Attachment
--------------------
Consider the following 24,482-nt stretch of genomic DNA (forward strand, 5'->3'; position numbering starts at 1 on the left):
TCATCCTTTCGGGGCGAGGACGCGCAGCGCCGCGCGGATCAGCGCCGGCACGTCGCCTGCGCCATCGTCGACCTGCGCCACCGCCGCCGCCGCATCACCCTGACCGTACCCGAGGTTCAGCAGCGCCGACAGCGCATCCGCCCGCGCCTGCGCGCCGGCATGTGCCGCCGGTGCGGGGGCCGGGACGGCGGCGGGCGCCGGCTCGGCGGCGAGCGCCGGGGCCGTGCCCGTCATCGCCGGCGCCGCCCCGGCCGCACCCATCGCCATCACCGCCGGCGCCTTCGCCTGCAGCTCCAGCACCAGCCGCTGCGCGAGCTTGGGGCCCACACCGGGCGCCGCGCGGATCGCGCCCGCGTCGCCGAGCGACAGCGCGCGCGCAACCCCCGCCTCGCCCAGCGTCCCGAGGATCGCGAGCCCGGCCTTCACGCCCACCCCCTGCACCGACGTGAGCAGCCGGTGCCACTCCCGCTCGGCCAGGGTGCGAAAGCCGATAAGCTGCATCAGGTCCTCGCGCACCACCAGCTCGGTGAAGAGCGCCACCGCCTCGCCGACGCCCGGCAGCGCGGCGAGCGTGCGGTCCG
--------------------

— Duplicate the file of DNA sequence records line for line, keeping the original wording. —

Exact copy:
Consider the following 24,482-nt stretch of genomic DNA (forward strand, 5'->3'; position numbering starts at 1 on the left):
TCATCCTTTCGGGGCGAGGACGCGCAGCGCCGCGCGGATCAGCGCCGGCACGTCGCCTGCGCCATCGTCGACCTGCGCCACCGCCGCCGCCGCATCACCCTGACCGTACCCGAGGTTCAGCAGCGCCGACAGCGCATCCGCCCGCGCCTGCGCGCCGGCATGTGCCGCCGGTGCGGGGGCCGGGACGGCGGCGGGCGCCGGCTCGGCGGCGAGCGCCGGGGCCGTGCCCGTCATCGCCGGCGCCGCCCCGGCCGCACCCATCGCCATCACCGCCGGCGCCTTCGCCTGCAGCTCCAGCACCAGCCGCTGCGCGAGCTTGGGGCCCACACCGGGCGCCGCGCGGATCGCGCCCGCGTCGCCGAGCGACAGCGCGCGCGCAACCCCCGCCTCGCCCAGCGTCCCGAGGATCGCGAGCCCGGCCTTCACGCCCACCCCCTGCACCGACGTGAGCAGCCGGTGCCACTCCCGCTCGGCCAGGGTGCGAAAGCCGATAAGCTGCATCAGGTCCTCGCGCACCACCAGCTCGGTGAAGAGCGCCACCGCCTCGCCGACGCCCGGCAGCGCGGCGAGCGTGCGGTCCG